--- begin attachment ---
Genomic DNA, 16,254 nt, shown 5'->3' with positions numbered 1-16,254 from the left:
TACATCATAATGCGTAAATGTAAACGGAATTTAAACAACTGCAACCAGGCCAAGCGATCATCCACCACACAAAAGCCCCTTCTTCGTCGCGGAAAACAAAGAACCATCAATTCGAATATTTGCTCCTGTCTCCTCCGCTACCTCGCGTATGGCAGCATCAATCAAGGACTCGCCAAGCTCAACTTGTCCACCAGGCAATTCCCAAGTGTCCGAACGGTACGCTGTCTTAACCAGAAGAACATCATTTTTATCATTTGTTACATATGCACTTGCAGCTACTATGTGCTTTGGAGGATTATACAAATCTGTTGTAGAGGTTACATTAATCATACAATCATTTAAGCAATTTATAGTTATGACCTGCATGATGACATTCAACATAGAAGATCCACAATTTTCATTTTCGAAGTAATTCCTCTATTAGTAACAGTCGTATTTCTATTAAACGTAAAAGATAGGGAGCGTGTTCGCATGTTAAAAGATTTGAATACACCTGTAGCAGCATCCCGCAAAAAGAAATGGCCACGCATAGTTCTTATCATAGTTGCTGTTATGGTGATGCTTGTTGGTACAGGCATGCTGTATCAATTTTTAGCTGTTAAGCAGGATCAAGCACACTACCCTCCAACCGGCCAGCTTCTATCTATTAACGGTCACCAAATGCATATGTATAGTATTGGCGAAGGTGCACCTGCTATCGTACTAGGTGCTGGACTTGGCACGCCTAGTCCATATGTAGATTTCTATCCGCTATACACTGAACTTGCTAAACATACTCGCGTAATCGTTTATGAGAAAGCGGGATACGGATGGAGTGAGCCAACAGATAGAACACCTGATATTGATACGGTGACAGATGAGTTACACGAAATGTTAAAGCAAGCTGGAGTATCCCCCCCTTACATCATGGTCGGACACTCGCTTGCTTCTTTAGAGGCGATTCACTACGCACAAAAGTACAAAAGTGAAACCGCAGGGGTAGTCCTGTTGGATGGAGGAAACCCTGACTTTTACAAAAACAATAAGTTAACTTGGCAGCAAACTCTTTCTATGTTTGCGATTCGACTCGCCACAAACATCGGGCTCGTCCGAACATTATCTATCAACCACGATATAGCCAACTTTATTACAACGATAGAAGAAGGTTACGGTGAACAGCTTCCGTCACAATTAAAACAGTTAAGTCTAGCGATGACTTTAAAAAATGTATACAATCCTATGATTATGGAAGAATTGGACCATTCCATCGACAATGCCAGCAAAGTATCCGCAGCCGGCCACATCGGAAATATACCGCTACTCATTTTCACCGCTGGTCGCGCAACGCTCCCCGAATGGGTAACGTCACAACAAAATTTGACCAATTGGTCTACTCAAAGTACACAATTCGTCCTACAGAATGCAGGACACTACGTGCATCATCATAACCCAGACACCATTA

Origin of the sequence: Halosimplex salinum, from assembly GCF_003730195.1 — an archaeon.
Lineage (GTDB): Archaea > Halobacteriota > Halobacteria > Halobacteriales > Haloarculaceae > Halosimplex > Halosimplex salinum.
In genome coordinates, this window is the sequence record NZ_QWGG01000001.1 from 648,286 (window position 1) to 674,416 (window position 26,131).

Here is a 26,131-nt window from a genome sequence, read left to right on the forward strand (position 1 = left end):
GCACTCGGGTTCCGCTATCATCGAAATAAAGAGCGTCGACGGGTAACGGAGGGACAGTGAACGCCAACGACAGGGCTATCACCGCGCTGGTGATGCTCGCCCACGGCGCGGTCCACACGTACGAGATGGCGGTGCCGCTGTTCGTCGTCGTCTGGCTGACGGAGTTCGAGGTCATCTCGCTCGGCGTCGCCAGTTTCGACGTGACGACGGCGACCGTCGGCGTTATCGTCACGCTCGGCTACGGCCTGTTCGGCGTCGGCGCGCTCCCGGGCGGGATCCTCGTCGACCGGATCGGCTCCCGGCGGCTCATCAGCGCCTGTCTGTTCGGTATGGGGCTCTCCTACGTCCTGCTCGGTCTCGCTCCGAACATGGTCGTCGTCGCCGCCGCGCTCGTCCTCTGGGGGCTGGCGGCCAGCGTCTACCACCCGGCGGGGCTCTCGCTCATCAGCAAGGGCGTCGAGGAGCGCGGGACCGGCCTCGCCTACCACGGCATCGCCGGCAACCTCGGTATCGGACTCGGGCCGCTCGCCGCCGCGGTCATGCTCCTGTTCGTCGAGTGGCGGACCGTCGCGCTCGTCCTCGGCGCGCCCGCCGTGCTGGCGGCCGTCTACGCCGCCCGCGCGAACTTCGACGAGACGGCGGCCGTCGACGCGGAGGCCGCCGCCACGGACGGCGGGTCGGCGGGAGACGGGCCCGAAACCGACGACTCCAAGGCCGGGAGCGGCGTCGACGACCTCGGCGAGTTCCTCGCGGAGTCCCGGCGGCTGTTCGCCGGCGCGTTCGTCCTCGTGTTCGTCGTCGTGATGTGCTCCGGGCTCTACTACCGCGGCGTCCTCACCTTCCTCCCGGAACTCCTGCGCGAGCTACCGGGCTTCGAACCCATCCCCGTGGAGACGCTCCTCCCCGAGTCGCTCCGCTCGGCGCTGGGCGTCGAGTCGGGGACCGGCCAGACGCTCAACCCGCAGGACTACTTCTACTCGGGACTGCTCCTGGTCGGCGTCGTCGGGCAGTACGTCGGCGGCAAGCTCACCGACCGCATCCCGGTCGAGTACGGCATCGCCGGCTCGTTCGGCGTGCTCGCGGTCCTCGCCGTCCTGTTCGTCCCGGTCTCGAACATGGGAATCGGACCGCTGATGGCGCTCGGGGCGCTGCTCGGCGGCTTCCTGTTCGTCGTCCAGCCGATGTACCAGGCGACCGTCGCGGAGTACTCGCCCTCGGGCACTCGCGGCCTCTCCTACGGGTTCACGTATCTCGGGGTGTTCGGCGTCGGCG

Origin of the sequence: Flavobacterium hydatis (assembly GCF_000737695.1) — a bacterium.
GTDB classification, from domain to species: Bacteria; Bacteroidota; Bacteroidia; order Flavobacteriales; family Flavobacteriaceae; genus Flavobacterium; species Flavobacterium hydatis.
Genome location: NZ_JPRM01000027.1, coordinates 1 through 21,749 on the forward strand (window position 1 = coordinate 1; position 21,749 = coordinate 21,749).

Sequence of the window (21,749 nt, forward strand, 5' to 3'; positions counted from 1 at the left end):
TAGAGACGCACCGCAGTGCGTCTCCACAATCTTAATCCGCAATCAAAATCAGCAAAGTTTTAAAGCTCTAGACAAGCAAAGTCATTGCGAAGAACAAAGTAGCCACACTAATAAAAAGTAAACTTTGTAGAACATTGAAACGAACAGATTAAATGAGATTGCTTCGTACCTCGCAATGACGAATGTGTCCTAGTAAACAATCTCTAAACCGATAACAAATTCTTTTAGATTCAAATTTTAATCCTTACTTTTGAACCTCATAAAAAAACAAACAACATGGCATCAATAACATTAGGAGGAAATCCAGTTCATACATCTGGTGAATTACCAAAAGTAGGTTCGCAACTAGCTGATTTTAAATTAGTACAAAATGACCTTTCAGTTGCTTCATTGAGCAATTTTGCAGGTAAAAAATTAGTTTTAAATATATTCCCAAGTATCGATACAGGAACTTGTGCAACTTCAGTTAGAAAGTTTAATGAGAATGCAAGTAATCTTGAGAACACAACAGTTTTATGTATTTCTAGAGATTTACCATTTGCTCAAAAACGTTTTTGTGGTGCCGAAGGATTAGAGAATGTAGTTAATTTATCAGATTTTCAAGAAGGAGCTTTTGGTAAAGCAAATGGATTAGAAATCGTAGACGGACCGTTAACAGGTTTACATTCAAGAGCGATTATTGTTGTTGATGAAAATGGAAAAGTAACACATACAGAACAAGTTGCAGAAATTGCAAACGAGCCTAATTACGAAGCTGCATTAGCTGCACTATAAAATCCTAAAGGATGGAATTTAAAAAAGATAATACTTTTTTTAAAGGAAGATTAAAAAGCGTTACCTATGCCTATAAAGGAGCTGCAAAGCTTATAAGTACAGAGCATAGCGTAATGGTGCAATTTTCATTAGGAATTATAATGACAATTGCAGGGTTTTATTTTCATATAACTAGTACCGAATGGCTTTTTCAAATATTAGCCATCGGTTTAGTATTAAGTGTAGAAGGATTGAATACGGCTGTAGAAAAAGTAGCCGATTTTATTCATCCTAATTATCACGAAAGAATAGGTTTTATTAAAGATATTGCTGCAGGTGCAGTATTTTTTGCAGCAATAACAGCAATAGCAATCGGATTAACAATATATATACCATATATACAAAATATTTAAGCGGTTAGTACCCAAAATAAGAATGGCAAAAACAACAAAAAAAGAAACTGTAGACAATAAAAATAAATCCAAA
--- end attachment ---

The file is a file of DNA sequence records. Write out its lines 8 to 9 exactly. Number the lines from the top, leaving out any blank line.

Origin of the sequence: Flavobacterium hydatis (assembly GCF_000737695.1) — a bacterium.
GTDB classification, from domain to species: Bacteria; Bacteroidota; Bacteroidia; order Flavobacteriales; family Flavobacteriaceae; genus Flavobacterium; species Flavobacterium hydatis.